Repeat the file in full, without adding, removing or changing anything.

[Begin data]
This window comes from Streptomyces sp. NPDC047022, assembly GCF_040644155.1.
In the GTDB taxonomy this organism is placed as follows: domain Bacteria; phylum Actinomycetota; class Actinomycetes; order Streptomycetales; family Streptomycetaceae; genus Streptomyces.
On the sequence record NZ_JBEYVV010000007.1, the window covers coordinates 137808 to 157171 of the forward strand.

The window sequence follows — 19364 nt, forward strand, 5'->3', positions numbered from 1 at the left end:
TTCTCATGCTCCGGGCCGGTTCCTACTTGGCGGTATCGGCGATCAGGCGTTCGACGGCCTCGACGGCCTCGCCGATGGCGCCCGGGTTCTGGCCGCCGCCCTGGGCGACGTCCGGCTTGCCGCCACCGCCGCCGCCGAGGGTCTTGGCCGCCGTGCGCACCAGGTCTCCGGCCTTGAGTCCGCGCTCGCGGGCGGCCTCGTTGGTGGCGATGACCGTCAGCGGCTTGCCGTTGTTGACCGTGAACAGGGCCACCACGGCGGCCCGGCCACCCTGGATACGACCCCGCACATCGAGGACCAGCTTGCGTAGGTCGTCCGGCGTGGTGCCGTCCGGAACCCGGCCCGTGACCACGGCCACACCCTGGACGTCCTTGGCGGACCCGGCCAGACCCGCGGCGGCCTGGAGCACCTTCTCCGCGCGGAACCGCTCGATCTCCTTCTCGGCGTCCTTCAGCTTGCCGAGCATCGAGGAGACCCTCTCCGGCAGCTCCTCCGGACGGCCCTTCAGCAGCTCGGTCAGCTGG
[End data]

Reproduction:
This window comes from Streptomyces sp. NPDC047022, assembly GCF_040644155.1.
In the GTDB taxonomy this organism is placed as follows: domain Bacteria; phylum Actinomycetota; class Actinomycetes; order Streptomycetales; family Streptomycetaceae; genus Streptomyces.
On the sequence record NZ_JBEYVV010000007.1, the window covers coordinates 137808 to 157171 of the forward strand.

The window sequence follows — 19364 nt, forward strand, 5'->3', positions numbered from 1 at the left end:
TTCTCATGCTCCGGGCCGGTTCCTACTTGGCGGTATCGGCGATCAGGCGTTCGACGGCCTCGACGGCCTCGCCGATGGCGCCCGGGTTCTGGCCGCCGCCCTGGGCGACGTCCGGCTTGCCGCCACCGCCGCCGCCGAGGGTCTTGGCCGCCGTGCGCACCAGGTCTCCGGCCTTGAGTCCGCGCTCGCGGGCGGCCTCGTTGGTGGCGATGACCGTCAGCGGCTTGCCGTTGTTGACCGTGAACAGGGCCACCACGGCGGCCCGGCCACCCTGGATACGACCCCGCACATCGAGGACCAGCTTGCGTAGGTCGTCCGGCGTGGTGCCGTCCGGAACCCGGCCCGTGACCACGGCCACACCCTGGACGTCCTTGGCGGACCCGGCCAGACCCGCGGCGGCCTGGAGCACCTTCTCCGCGCGGAACCGCTCGATCTCCTTCTCGGCGTCCTTCAGCTTGCCGAGCATCGAGGAGACCCTCTCCGGCAGCTCCTCCGGACGGCCCTTCAGCAGCTCGGTCAGCTGG